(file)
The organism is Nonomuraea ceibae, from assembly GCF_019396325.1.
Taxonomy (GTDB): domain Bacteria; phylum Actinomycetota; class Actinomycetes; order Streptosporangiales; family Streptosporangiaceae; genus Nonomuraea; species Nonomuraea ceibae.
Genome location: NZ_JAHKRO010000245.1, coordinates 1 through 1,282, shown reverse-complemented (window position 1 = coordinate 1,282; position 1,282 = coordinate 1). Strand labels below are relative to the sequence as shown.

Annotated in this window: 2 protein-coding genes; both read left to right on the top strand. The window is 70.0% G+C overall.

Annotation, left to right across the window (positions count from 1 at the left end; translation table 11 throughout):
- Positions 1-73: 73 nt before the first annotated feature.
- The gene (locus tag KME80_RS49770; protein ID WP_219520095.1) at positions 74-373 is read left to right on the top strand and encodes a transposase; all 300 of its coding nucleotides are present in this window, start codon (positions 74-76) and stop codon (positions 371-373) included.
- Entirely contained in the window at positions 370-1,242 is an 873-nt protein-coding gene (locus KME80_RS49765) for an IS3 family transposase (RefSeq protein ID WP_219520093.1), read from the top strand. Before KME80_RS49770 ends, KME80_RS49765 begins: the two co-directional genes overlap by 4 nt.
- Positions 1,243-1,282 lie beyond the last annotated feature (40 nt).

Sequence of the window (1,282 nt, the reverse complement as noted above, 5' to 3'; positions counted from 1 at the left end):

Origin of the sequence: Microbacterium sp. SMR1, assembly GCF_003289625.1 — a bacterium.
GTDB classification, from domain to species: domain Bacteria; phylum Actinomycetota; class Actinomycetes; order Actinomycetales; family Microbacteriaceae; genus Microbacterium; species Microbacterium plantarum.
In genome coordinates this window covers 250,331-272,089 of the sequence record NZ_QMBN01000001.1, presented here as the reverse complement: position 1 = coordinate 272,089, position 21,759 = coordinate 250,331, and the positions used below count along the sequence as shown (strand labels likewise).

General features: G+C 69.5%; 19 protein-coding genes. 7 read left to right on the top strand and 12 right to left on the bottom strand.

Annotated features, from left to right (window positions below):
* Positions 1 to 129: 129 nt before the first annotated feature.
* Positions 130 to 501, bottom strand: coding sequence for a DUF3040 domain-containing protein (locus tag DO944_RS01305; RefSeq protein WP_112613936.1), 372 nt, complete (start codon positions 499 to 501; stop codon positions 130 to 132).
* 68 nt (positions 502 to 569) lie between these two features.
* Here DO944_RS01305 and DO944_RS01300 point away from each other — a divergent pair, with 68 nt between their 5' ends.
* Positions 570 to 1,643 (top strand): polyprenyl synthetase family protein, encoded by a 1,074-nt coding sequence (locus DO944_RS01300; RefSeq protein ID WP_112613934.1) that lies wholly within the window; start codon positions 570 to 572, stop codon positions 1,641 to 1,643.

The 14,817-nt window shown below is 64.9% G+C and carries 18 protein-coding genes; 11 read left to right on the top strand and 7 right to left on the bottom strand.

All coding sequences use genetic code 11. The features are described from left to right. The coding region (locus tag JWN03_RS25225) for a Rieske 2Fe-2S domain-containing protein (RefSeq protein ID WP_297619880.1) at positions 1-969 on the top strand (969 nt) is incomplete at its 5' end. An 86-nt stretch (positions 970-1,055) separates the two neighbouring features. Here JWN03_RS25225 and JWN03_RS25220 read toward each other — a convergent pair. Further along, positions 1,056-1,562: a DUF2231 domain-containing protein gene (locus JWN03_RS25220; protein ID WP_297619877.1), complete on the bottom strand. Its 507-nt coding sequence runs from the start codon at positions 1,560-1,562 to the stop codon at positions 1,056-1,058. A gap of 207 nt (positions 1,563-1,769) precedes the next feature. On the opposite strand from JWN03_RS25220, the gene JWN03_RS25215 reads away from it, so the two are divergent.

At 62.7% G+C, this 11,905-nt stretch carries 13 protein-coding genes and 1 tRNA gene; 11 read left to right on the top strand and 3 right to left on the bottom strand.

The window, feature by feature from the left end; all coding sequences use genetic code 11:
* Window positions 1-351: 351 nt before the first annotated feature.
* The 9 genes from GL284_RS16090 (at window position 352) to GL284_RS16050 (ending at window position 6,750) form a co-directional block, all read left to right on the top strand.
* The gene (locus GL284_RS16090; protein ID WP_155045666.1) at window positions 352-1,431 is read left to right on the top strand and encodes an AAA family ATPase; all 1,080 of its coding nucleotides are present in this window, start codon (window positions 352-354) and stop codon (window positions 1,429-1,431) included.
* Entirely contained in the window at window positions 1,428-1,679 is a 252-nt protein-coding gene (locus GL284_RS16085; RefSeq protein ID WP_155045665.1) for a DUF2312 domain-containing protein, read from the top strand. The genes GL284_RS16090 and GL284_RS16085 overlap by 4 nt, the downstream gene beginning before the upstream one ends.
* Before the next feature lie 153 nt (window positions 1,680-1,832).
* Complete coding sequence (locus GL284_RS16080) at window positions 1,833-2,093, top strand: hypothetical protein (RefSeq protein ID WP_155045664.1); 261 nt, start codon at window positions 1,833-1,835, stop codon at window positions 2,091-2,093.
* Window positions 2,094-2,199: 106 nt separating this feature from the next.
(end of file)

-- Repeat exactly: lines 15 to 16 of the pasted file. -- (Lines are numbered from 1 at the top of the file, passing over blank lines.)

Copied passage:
Annotated features, from left to right (window positions below):
* Positions 1 to 129: 129 nt before the first annotated feature.